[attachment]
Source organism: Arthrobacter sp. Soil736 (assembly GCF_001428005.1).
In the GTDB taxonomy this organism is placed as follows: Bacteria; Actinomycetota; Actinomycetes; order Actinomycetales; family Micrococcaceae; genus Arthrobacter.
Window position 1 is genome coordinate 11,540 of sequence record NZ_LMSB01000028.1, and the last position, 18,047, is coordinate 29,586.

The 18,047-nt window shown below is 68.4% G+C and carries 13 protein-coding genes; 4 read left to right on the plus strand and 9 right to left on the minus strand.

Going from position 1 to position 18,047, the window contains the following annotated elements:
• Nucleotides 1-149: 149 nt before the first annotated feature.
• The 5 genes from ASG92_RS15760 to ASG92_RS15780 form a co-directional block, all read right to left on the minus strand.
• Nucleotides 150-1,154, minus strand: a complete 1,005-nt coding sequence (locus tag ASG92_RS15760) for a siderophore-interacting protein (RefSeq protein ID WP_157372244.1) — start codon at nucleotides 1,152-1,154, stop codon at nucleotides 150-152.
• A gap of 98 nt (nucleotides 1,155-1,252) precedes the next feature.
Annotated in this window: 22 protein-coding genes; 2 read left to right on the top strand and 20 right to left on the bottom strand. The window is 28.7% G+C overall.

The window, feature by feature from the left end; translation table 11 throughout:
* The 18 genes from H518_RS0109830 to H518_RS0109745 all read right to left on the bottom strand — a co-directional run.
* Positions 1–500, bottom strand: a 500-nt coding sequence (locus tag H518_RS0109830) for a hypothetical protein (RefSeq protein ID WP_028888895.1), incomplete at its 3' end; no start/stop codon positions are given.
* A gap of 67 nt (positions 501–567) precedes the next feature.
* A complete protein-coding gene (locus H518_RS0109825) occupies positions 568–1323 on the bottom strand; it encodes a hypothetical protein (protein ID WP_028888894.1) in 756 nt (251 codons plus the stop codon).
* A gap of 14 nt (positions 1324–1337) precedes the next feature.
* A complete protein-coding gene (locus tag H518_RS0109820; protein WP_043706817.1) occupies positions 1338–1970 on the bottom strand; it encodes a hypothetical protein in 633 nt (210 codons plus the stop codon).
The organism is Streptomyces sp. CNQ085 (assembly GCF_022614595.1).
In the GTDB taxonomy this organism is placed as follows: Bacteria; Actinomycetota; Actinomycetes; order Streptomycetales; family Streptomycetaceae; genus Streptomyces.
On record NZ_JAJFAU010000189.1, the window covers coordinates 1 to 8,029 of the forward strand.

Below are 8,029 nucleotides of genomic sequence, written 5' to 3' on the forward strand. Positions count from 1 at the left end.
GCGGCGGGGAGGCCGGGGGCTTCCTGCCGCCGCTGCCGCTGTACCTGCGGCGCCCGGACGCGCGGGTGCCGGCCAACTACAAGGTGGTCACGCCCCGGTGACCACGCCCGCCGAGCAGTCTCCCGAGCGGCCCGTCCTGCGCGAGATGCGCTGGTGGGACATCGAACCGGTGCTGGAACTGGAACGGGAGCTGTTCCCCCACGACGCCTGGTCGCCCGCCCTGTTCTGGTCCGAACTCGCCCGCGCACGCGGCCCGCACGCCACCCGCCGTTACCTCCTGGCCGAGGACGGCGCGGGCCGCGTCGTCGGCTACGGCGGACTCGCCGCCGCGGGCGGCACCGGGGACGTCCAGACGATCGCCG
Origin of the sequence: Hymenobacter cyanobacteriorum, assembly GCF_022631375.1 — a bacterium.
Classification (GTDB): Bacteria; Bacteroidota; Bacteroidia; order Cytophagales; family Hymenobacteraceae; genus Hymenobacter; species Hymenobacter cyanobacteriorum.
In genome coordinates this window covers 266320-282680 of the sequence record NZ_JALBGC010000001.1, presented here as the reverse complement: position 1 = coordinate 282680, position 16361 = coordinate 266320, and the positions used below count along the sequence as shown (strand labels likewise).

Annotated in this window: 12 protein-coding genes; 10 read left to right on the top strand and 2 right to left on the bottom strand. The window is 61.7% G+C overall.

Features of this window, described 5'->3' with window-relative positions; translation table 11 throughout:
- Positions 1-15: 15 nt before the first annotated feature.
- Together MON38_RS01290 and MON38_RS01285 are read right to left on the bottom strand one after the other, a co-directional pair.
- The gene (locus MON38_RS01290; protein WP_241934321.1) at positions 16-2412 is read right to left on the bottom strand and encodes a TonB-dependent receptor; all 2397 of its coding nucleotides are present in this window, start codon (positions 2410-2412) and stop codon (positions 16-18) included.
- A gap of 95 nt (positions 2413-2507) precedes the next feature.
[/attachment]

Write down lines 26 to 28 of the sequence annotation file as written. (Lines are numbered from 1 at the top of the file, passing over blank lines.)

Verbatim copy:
Annotated in this window: 12 protein-coding genes; 10 read left to right on the top strand and 2 right to left on the bottom strand. The window is 61.7% G+C overall.

Features of this window, described 5'->3' with window-relative positions; translation table 11 throughout:
- Positions 1-15: 15 nt before the first annotated feature.